Poland's 'Holocaust Law:' The Wound Is Still Open

The latest diplomatic crisis with Warsaw shows that the controversial Israeli-Polish declaration about the law resolved nothing

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Israeli Prime Minister Benjamin Netanyahu poses for pictures with Poland's Prime Minister Mateusz Morawiecki during the Middle East summit in Warsaw, Poland, February 14, 2019.
Israeli Prime Minister Benjamin Netanyahu poses for pictures with Poland's Prime Minister Mateusz Morawiecki during the Middle East summit in Warsaw, Poland, February 14, 2019.Credit: Agencja Gazeta/ Reuters
Haaretz Editorial

Over six months have passed since the storm erupted over the joint declaration by the prime ministers of Israel and Poland over the Polish law permitting civil action against anyone who asserts that the Polish nation bears responsibility for the horrors of the Holocaust. Now it has been proved that the controversial declaration, which some even saw as a shameful letter of surrender and a willingness to distort history for short-term political gains, resolved nothing; the wound is still open.

During his visit to Warsaw Prime Minister Benjamin Netanyahu on Thursday convened a briefing for Israeli journalists during which he was asked by Haaretz for his opinion on the fact that the law, while no longer calling for criminal proceedings, still allows for civil action. Netanyahu said in response that Poles did collaborate with the Nazis in the Holocaust and that he wasn’t aware of anyone who was ever sued for saying that.

Netanyahu was quoted in English-language media outlets as having said that the “Polish nation” had collaborated with the Nazis, reigniting the diplomatic crisis between the countries. Polish Prime Minister Mateusz Morawiecki wrote on Twitter that Poland never cooperated with Germany during World War II and was itself a victim of Nazi occupation. Poland’s Foreign Ministry asked the Prime Minister’s Office for clarifications regarding Netanyahu’s exact remarks at the briefing. Even after these were provided in the form of an English-language statement noting that “Netanyahu spoke of Poles and not the Polish people or the country of Poland” during the briefing, Morawiecki and his country’s Foreign Ministry still demanded that Netanyahu explain himself directly and summoned Israel’s ambassador to Poland for clarifications.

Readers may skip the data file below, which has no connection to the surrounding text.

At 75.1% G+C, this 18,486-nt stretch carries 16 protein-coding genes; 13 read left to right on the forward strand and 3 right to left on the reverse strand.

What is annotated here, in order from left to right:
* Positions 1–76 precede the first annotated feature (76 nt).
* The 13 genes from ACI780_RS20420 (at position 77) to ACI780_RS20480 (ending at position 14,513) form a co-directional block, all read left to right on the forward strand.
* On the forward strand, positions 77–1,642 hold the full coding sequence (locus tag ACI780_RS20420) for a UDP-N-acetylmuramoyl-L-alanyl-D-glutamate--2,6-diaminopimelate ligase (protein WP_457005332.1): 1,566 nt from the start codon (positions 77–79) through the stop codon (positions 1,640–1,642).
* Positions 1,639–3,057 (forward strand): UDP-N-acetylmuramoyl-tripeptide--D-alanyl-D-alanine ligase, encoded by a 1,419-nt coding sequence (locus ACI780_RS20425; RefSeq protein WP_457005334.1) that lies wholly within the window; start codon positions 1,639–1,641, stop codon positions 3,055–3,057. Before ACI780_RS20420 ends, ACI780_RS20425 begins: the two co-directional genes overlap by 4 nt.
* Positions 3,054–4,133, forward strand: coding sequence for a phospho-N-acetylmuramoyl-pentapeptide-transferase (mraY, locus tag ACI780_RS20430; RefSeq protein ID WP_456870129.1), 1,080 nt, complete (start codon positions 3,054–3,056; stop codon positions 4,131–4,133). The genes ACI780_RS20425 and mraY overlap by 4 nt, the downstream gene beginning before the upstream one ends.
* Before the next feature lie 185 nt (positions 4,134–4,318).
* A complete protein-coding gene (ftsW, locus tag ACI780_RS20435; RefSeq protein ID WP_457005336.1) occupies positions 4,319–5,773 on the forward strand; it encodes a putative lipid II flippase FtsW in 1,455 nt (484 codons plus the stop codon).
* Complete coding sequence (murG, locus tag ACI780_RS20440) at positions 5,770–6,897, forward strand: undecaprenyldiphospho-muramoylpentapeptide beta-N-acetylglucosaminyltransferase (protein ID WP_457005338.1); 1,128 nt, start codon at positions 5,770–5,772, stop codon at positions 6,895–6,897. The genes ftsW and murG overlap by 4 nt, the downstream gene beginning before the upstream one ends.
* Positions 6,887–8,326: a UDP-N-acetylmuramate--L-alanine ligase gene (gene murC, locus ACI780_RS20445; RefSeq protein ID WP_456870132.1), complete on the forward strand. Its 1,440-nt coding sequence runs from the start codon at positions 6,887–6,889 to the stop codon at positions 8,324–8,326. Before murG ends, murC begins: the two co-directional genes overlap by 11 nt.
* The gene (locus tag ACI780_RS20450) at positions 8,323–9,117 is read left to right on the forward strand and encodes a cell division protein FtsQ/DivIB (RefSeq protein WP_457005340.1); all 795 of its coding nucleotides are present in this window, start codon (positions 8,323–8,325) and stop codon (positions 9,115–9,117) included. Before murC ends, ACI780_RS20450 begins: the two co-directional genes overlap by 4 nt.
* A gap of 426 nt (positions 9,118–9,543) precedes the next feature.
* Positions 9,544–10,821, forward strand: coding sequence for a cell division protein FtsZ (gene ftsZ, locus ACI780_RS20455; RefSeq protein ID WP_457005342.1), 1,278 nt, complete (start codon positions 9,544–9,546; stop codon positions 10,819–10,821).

Netanyahu refused to clarify his remarks in his own voice. When asked, during his return flight from Warsaw, to go on camera to explain himself and say whether Poles collaborated in the Holocaust or not, he said that Shir, his spokeswoman, would provide an update. This evasive answer is inappropriate for a subject of such great import in the history of the Jewish nation and so painful to many Israelis whose families were slaughtered on Polish soil — some at the hands of Poles. When the Israeli ambassador is summoned for a reprimand, or worse, over such a highly charged issue, Netanyahu must stop trying to hold the rope at both ends and instead explain his position on the matter, clearly and in his own words.

The promise according to which a joint team of historians would examine the topic in depth was never met. The attempt to overcome a historical issue by diplomatic means is doomed to failure. The memory of the Holocaust is not a subject for laws and committees. The history, of the Jewish as well as the Polish nations, must be left open to free discussion.

Meanwhile, the diplomatic crisis with Poland appears to be behind us. It would be good if it could at least serve as a reminder of the value of alliances between nationalists.

The above article is Haaretz’s lead editorial, as published in the Hebrew and English newspapers in Israel.

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